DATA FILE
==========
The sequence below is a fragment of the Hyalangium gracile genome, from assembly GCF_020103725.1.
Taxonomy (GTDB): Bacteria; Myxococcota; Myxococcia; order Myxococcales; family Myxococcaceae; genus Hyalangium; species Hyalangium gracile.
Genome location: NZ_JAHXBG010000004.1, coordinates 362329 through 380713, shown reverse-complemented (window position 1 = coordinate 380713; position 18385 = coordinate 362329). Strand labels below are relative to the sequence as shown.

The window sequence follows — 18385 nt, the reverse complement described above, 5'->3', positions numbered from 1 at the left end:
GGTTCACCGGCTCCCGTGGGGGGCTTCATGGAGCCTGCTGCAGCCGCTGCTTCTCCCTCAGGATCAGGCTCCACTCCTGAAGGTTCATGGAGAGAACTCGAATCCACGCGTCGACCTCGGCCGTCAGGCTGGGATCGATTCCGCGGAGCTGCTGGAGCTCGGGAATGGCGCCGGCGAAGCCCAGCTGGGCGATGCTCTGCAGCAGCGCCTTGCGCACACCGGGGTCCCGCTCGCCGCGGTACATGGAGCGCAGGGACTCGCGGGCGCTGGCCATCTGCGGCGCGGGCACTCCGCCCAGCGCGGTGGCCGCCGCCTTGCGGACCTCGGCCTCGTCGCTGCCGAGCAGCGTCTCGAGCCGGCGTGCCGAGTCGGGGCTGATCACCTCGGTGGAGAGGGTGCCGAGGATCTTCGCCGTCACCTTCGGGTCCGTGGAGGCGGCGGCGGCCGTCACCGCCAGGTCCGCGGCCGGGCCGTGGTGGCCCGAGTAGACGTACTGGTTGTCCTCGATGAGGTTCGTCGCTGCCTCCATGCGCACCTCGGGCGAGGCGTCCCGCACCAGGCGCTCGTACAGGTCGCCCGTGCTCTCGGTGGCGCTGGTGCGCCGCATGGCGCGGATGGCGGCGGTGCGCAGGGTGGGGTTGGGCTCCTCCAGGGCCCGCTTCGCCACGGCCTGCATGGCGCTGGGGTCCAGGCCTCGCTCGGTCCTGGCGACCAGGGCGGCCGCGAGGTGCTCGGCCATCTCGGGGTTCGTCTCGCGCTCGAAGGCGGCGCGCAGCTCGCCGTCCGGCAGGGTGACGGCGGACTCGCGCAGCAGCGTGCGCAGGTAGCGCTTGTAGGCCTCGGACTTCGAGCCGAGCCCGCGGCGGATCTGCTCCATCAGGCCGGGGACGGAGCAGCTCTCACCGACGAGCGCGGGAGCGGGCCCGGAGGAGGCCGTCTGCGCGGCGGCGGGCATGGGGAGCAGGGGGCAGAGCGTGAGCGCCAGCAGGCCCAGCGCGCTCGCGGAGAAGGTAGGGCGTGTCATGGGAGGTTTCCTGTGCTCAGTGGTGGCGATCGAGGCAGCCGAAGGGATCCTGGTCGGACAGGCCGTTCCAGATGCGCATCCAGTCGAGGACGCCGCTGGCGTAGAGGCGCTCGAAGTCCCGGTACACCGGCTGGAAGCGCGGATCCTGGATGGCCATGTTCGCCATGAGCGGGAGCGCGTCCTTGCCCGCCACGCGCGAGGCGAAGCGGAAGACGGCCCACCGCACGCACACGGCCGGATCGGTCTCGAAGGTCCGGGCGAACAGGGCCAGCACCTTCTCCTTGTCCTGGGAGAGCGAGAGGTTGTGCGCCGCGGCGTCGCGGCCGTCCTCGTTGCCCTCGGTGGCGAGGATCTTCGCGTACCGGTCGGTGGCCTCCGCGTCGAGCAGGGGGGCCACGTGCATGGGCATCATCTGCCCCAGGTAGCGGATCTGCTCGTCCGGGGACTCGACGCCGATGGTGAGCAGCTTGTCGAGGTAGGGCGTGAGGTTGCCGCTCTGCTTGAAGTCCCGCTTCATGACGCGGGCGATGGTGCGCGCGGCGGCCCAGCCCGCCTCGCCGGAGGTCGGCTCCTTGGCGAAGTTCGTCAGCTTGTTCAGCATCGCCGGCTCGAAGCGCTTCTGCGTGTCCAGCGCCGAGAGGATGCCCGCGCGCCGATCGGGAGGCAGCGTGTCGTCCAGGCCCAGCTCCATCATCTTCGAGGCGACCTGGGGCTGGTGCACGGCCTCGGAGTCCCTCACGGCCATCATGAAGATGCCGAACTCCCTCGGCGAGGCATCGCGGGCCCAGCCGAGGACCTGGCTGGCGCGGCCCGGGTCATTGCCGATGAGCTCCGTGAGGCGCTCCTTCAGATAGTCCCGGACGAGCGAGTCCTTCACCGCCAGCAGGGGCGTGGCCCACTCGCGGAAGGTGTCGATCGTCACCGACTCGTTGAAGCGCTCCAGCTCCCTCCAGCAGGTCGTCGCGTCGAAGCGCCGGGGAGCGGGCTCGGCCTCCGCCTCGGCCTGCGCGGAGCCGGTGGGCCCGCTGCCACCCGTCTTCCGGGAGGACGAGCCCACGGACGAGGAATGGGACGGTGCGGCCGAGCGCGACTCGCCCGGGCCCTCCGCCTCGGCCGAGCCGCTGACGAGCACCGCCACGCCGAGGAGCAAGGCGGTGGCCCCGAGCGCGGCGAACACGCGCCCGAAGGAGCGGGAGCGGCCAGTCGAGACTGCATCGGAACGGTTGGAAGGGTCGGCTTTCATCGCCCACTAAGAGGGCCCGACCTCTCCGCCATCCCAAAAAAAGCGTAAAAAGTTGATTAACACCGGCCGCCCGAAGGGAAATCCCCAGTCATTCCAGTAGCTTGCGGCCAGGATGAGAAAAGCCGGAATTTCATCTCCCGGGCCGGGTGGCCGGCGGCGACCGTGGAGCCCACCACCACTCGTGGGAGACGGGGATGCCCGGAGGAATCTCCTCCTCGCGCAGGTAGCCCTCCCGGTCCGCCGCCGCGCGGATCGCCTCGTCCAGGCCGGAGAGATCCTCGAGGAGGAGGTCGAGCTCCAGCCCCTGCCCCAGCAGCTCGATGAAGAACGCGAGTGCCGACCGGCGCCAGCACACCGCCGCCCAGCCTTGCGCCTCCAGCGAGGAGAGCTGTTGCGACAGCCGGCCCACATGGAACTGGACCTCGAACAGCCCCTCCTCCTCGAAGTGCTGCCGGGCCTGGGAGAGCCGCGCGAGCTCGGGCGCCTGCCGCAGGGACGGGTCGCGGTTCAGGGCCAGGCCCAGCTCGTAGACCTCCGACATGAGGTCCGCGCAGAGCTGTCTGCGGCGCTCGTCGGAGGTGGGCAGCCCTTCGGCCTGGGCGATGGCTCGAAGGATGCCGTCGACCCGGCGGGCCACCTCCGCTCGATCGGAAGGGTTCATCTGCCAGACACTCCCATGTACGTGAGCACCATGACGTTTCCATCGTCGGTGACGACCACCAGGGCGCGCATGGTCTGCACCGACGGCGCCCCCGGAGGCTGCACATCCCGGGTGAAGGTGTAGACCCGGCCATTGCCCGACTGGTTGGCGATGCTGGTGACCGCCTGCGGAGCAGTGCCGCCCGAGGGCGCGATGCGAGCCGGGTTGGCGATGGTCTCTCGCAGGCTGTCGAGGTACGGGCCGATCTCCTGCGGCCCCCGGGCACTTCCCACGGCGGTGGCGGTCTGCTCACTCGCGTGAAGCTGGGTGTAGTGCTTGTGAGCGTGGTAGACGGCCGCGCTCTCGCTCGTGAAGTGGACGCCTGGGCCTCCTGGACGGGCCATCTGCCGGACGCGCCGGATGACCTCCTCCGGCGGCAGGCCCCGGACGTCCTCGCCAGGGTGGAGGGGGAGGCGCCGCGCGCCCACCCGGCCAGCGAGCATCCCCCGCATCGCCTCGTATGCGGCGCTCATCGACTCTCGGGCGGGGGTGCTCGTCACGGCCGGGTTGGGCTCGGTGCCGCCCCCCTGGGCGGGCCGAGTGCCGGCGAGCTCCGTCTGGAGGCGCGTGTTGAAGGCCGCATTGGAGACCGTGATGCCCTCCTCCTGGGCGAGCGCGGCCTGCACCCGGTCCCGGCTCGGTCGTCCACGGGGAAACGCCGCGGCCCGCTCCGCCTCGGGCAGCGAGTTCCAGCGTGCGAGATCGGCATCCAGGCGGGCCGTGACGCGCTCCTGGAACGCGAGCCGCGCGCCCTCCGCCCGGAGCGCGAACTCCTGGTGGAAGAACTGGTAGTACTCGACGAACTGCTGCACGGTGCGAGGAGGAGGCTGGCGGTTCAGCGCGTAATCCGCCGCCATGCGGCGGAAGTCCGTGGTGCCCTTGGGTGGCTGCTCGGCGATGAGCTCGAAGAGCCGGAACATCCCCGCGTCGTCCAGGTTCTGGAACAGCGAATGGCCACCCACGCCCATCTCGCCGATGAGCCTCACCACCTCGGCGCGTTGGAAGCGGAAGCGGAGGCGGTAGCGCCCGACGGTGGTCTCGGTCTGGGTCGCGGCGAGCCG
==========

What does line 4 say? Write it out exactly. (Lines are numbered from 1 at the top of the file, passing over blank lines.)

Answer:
The window sequence follows — 18385 nt, the reverse complement described above, 5'->3', positions numbered from 1 at the left end: